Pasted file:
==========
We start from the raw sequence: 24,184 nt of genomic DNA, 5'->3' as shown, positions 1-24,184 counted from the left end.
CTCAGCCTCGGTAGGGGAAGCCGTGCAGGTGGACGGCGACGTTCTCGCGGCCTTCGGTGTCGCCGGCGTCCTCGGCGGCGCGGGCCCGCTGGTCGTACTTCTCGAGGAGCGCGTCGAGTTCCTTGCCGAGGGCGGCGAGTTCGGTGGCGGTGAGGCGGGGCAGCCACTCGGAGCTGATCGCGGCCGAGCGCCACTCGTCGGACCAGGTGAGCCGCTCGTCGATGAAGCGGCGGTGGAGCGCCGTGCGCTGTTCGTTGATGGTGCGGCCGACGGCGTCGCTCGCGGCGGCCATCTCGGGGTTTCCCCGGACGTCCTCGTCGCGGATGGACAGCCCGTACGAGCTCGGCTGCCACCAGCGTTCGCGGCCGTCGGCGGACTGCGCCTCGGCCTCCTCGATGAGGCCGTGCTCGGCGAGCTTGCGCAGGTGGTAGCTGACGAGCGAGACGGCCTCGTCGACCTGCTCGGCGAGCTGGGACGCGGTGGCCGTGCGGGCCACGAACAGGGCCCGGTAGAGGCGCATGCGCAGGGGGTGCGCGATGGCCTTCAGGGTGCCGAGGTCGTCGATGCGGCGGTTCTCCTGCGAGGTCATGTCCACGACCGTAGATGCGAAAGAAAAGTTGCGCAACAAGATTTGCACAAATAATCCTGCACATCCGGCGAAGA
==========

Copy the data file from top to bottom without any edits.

We start from the raw sequence: 24,184 nt of genomic DNA, 5'->3' as shown, positions 1-24,184 counted from the left end.
CTCAGCCTCGGTAGGGGAAGCCGTGCAGGTGGACGGCGACGTTCTCGCGGCCTTCGGTGTCGCCGGCGTCCTCGGCGGCGCGGGCCCGCTGGTCGTACTTCTCGAGGAGCGCGTCGAGTTCCTTGCCGAGGGCGGCGAGTTCGGTGGCGGTGAGGCGGGGCAGCCACTCGGAGCTGATCGCGGCCGAGCGCCACTCGTCGGACCAGGTGAGCCGCTCGTCGATGAAGCGGCGGTGGAGCGCCGTGCGCTGTTCGTTGATGGTGCGGCCGACGGCGTCGCTCGCGGCGGCCATCTCGGGGTTTCCCCGGACGTCCTCGTCGCGGATGGACAGCCCGTACGAGCTCGGCTGCCACCAGCGTTCGCGGCCGTCGGCGGACTGCGCCTCGGCCTCCTCGATGAGGCCGTGCTCGGCGAGCTTGCGCAGGTGGTAGCTGACGAGCGAGACGGCCTCGTCGACCTGCTCGGCGAGCTGGGACGCGGTGGCCGTGCGGGCCACGAACAGGGCCCGGTAGAGGCGCATGCGCAGGGGGTGCGCGATGGCCTTCAGGGTGCCGAGGTCGTCGATGCGGCGGTTCTCCTGCGAGGTCATGTCCACGACCGTAGATGCGAAAGAAAAGTTGCGCAACAAGATTTGCACAAATAATCCTGCACATCCGGCGAAGA